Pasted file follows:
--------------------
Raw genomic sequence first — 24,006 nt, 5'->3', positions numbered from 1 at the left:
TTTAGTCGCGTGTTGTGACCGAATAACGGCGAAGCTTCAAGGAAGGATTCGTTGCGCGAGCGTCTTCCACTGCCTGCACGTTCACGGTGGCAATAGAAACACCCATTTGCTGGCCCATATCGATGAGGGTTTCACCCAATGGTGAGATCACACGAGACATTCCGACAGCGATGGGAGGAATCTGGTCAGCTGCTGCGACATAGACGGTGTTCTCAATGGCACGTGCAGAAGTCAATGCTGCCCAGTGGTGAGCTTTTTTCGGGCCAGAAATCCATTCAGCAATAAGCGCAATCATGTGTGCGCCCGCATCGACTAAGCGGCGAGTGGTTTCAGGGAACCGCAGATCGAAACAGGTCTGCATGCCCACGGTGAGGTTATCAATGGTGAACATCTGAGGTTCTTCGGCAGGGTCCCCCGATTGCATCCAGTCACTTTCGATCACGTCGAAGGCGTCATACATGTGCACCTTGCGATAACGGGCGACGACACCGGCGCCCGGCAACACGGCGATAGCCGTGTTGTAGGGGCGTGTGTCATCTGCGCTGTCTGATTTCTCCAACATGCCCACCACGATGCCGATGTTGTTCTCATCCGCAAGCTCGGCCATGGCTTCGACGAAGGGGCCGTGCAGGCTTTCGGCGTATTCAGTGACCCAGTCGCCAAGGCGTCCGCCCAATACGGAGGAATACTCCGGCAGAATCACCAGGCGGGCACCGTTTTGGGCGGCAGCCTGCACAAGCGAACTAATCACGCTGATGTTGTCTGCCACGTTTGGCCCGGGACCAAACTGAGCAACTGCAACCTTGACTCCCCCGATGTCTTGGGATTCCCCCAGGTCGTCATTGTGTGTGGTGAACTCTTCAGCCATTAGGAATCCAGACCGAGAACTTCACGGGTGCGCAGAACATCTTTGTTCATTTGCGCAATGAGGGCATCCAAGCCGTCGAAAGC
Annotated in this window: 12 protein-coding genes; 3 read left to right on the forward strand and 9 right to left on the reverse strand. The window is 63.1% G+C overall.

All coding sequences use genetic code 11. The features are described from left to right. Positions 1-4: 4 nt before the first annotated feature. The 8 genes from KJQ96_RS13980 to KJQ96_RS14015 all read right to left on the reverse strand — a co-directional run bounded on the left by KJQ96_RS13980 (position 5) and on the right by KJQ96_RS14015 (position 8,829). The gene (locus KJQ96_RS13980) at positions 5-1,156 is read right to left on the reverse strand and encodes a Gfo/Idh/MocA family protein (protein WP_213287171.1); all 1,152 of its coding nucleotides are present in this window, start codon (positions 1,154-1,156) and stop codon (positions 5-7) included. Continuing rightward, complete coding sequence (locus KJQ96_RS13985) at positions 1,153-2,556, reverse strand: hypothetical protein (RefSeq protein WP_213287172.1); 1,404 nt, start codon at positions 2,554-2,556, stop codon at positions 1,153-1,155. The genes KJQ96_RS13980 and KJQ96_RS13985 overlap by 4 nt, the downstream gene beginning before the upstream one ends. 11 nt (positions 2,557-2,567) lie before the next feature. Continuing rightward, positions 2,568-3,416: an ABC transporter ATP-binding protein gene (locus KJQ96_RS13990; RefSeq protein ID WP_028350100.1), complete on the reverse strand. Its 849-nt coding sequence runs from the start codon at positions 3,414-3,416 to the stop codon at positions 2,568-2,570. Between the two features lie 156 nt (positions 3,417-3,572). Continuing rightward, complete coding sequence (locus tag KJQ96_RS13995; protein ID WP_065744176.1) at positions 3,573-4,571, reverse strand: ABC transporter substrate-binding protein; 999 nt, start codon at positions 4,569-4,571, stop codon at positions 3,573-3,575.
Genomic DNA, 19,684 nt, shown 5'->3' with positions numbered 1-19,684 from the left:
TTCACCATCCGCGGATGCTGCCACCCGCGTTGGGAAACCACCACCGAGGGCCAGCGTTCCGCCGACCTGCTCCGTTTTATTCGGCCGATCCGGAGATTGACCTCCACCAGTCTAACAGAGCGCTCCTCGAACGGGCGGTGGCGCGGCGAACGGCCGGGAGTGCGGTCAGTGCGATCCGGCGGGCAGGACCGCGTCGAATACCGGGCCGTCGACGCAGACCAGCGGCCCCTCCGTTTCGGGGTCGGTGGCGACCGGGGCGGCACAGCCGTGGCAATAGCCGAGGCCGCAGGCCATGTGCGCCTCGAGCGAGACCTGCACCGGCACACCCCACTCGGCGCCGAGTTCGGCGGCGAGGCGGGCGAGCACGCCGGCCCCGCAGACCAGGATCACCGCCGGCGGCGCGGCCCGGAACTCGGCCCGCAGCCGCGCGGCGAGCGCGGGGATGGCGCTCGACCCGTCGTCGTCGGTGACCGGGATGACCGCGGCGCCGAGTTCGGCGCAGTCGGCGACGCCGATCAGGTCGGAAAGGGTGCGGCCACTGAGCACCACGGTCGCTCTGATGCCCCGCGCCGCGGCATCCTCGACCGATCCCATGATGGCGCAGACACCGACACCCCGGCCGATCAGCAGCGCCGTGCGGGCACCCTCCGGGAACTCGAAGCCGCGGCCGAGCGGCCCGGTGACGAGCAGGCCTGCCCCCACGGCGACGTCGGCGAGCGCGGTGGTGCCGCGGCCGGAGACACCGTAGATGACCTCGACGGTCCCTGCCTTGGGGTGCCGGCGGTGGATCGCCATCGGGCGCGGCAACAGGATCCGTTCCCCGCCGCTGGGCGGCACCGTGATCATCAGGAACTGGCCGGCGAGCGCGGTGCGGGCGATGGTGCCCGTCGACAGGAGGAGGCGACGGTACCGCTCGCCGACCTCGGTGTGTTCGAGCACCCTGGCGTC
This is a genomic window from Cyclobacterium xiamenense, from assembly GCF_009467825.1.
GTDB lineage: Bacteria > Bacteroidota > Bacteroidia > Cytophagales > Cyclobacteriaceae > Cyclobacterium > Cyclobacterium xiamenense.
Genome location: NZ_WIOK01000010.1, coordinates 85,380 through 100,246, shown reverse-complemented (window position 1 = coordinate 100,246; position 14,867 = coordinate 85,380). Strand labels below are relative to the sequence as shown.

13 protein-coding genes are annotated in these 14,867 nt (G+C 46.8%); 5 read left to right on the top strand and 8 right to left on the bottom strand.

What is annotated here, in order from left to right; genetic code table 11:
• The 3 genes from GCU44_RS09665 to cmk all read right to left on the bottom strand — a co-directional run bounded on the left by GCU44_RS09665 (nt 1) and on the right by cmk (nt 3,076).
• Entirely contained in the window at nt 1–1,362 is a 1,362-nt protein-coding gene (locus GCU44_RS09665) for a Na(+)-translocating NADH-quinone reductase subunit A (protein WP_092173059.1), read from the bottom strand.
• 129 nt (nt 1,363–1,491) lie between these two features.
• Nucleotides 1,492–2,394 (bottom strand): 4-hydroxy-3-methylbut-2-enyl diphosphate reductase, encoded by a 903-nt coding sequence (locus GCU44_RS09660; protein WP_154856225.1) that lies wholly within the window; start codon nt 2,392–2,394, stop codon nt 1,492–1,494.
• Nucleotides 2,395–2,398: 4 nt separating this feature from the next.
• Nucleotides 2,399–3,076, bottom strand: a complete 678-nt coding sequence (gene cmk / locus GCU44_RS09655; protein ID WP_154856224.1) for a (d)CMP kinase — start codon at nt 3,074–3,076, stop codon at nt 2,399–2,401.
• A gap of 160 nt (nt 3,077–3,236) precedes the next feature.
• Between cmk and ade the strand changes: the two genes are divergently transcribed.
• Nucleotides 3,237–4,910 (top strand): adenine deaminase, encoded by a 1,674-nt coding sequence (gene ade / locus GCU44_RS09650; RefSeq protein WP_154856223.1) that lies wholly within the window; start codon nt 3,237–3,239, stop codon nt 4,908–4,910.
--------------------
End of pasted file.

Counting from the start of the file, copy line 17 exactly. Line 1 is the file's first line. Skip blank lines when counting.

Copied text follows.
• Nucleotides 2,399–3,076, bottom strand: a complete 678-nt coding sequence (gene cmk / locus GCU44_RS09655; protein ID WP_154856224.1) for a (d)CMP kinase — start codon at nt 3,074–3,076, stop codon at nt 2,399–2,401.